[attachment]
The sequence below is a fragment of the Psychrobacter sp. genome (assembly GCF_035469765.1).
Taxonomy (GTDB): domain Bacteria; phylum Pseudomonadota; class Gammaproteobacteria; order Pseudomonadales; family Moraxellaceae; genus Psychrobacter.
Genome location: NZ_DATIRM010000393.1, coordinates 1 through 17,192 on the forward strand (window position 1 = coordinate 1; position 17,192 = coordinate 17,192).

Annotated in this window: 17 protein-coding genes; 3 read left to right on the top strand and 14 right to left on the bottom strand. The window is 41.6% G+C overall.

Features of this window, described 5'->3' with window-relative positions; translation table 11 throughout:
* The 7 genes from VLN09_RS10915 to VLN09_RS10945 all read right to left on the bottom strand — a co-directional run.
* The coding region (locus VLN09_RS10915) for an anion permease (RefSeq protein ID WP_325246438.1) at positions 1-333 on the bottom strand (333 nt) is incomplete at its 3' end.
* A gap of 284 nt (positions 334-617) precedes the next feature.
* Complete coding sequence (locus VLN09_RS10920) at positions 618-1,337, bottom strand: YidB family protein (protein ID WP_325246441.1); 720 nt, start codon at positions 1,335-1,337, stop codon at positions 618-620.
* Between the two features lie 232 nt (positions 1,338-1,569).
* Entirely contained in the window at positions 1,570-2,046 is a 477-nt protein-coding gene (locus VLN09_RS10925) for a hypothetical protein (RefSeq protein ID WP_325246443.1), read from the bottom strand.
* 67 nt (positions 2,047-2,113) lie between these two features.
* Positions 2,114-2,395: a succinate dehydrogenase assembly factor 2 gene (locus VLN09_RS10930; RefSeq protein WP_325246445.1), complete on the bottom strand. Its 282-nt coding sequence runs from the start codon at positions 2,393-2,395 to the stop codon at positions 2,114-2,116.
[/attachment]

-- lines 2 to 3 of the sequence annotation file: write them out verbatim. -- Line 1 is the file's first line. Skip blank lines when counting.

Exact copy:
Taxonomy (GTDB): domain Bacteria; phylum Pseudomonadota; class Gammaproteobacteria; order Pseudomonadales; family Moraxellaceae; genus Psychrobacter.
Genome location: NZ_DATIRM010000393.1, coordinates 1 through 17,192 on the forward strand (window position 1 = coordinate 1; position 17,192 = coordinate 17,192).